Spain's high unemployment is the biggest problem facing the country, according to prime minister Mariano Rajoy. In an interview with the Financial Times, he explained that job losses have caused many of the nation's problems, but labour reforms have the potential to ease the situation. Legislation pushed through by his government last year has made it easier for businesses to depart from region-wide collective wage agreements. This means flexible deals at factory level are possible, enabling companies to create the opportunities that allow them to expand workforces.

Labour market reforms also make it easier to sack workers on fixed contracts, which is thought to give employers the confidence they need to begin hiring. With Spanish borrowing costs falling for the first time since March, Mr Rajoy's policies are arguably on the right track. Standing below five per cent, borrowing costs plummeted after Madrid successfully launched a €71 billion (£58.8 billion) funding programme and the country sold €5.82 billion (£4.82 billion) of debt, which is higher than the original target of €5 billion (£4.1 billion).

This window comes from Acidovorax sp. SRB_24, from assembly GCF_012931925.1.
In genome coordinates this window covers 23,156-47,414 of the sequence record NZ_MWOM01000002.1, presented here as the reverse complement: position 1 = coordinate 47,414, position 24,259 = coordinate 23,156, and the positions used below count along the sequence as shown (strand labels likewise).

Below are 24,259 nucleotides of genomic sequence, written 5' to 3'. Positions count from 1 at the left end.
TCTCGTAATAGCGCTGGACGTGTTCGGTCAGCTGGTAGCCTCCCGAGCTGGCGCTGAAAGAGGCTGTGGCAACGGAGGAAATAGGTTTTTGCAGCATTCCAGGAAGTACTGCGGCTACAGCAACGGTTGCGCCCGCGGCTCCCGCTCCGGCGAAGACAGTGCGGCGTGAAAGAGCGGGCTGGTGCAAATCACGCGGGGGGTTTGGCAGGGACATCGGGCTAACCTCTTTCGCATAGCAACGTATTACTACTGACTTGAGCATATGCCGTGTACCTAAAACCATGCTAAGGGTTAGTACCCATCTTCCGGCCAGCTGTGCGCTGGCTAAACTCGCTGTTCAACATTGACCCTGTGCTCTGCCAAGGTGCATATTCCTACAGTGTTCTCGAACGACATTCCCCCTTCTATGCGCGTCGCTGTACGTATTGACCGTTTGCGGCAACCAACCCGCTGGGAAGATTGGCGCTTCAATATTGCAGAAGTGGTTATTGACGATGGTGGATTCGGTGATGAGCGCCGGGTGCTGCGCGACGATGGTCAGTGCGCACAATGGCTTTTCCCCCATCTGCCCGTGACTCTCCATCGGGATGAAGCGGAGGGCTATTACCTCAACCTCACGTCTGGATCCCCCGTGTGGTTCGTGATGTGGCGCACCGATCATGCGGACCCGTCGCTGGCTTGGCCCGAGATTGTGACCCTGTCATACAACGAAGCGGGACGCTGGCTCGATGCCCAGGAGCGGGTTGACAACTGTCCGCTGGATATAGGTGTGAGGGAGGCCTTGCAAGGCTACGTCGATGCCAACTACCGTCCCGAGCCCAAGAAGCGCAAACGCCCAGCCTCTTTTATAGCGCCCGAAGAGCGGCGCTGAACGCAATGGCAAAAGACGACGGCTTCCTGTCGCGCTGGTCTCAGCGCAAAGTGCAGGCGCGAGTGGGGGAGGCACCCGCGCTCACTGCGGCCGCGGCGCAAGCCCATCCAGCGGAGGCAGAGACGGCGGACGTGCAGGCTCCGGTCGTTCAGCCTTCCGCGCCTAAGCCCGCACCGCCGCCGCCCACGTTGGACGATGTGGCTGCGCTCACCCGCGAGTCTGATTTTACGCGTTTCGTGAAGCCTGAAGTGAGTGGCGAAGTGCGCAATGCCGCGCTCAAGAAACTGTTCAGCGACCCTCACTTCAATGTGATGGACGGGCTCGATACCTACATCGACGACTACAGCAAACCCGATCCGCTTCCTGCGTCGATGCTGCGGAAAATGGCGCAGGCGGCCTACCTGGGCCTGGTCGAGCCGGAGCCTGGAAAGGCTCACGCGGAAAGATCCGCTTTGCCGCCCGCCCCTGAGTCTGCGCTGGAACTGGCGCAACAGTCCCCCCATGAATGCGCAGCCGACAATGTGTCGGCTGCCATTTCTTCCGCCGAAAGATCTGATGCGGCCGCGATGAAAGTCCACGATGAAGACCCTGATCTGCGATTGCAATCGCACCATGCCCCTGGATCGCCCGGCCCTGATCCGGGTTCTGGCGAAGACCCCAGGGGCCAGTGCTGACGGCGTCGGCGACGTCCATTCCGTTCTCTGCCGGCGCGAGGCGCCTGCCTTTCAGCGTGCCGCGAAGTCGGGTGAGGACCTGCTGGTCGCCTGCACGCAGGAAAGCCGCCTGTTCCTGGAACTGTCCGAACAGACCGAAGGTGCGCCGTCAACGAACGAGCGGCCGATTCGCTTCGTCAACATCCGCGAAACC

However, further action is arguably needed to stem the tide of job losses and give the economy a boost. Addressing unemployment is also vital to solving the country's real estate crisis. Spanish property is in surplus and while overseas demand remains high, it cannot make a significant dent in the country's housing stock single handed. With domestic demand perennially low since the onset of the financial crisis, reversing the trend for unemployment will be key in ensuring citizens have the money needed to invest in real estate once again.

Nevertheless, Mr Rajoy is confident that the job market will once again pick up pace, telling the Financial Times: "Recent job losses have taken place in the real estate sector, in the financial sector and in the public sector, but in other sectors of the economy jobs have not been lost. So the labour reform has started to bear fruit." As for the constant criticism levelled at Mr Rajoy for his management of the crisis, the prime minister states that it is "pointless" to look back at his mistakes.



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